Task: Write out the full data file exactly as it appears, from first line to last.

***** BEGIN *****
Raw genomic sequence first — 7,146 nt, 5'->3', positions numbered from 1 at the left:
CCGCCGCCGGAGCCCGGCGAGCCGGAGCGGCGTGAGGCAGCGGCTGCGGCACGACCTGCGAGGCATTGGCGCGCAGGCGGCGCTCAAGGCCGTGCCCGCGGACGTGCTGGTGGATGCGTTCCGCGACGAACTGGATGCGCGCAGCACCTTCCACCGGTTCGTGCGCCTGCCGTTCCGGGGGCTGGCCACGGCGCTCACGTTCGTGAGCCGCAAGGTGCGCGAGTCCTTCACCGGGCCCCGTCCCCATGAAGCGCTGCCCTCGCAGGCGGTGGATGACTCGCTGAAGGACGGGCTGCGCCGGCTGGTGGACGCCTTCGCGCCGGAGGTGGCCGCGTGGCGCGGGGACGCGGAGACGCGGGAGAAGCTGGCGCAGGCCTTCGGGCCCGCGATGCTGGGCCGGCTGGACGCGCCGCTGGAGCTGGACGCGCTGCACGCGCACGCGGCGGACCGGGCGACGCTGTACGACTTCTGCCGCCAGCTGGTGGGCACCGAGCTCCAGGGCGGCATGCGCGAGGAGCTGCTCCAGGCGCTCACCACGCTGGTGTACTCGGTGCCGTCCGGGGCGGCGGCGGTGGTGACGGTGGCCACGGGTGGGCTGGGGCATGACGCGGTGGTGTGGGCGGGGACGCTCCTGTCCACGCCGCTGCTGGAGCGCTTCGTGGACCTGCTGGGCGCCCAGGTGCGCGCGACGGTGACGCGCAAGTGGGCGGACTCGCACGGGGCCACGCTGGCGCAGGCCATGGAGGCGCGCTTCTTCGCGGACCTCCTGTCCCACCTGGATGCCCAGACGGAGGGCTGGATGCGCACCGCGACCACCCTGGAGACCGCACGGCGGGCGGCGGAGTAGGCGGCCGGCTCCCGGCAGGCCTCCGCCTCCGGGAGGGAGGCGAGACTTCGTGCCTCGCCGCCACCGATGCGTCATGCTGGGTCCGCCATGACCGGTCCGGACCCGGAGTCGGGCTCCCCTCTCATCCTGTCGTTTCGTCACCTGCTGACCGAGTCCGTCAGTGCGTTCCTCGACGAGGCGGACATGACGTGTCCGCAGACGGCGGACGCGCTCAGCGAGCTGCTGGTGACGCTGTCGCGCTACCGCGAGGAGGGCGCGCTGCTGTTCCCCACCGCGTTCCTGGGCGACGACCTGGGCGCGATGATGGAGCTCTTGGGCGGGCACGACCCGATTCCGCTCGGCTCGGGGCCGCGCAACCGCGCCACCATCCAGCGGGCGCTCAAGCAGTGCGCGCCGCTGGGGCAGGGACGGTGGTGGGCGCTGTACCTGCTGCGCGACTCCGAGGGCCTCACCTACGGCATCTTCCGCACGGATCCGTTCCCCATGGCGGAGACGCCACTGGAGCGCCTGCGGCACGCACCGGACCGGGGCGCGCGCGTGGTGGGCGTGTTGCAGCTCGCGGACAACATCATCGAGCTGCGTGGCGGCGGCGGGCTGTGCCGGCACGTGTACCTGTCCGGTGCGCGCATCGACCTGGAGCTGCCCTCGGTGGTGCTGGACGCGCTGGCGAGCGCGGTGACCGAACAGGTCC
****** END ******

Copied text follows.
Raw genomic sequence first — 7,146 nt, 5'->3', positions numbered from 1 at the left:
CCGCCGCCGGAGCCCGGCGAGCCGGAGCGGCGTGAGGCAGCGGCTGCGGCACGACCTGCGAGGCATTGGCGCGCAGGCGGCGCTCAAGGCCGTGCCCGCGGACGTGCTGGTGGATGCGTTCCGCGACGAACTGGATGCGCGCAGCACCTTCCACCGGTTCGTGCGCCTGCCGTTCCGGGGGCTGGCCACGGCGCTCACGTTCGTGAGCCGCAAGGTGCGCGAGTCCTTCACCGGGCCCCGTCCCCATGAAGCGCTGCCCTCGCAGGCGGTGGATGACTCGCTGAAGGACGGGCTGCGCCGGCTGGTGGACGCCTTCGCGCCGGAGGTGGCCGCGTGGCGCGGGGACGCGGAGACGCGGGAGAAGCTGGCGCAGGCCTTCGGGCCCGCGATGCTGGGCCGGCTGGACGCGCCGCTGGAGCTGGACGCGCTGCACGCGCACGCGGCGGACCGGGCGACGCTGTACGACTTCTGCCGCCAGCTGGTGGGCACCGAGCTCCAGGGCGGCATGCGCGAGGAGCTGCTCCAGGCGCTCACCACGCTGGTGTACTCGGTGCCGTCCGGGGCGGCGGCGGTGGTGACGGTGGCCACGGGTGGGCTGGGGCATGACGCGGTGGTGTGGGCGGGGACGCTCCTGTCCACGCCGCTGCTGGAGCGCTTCGTGGACCTGCTGGGCGCCCAGGTGCGCGCGACGGTGACGCGCAAGTGGGCGGACTCGCACGGGGCCACGCTGGCGCAGGCCATGGAGGCGCGCTTCTTCGCGGACCTCCTGTCCCACCTGGATGCCCAGACGGAGGGCTGGATGCGCACCGCGACCACCCTGGAGACCGCACGGCGGGCGGCGGAGTAGGCGGCCGGCTCCCGGCAGGCCTCCGCCTCCGGGAGGGAGGCGAGACTTCGTGCCTCGCCGCCACCGATGCGTCATGCTGGGTCCGCCATGACCGGTCCGGACCCGGAGTCGGGCTCCCCTCTCATCCTGTCGTTTCGTCACCTGCTGACCGAGTCCGTCAGTGCGTTCCTCGACGAGGCGGACATGACGTGTCCGCAGACGGCGGACGCGCTCAGCGAGCTGCTGGTGACGCTGTCGCGCTACCGCGAGGAGGGCGCGCTGCTGTTCCCCACCGCGTTCCTGGGCGACGACCTGGGCGCGATGATGGAGCTCTTGGGCGGGCACGACCCGATTCCGCTCGGCTCGGGGCCGCGCAACCGCGCCACCATCCAGCGGGCGCTCAAGCAGTGCGCGCCGCTGGGGCAGGGACGGTGGTGGGCGCTGTACCTGCTGCGCGACTCCGAGGGCCTCACCTACGGCATCTTCCGCACGGATCCGTTCCCCATGGCGGAGACGCCACTGGAGCGCCTGCGGCACGCACCGGACCGGGGCGCGCGCGTGGTGGGCGTGTTGCAGCTCGCGGACAACATCATCGAGCTGCGTGGCGGCGGCGGGCTGTGCCGGCACGTGTACCTGTCCGGTGCGCGCATCGACCTGGAGCTGCCCTCGGTGGTGCTGGACGCGCTGGCGAGCGCGGTGACCGAACAGGTCC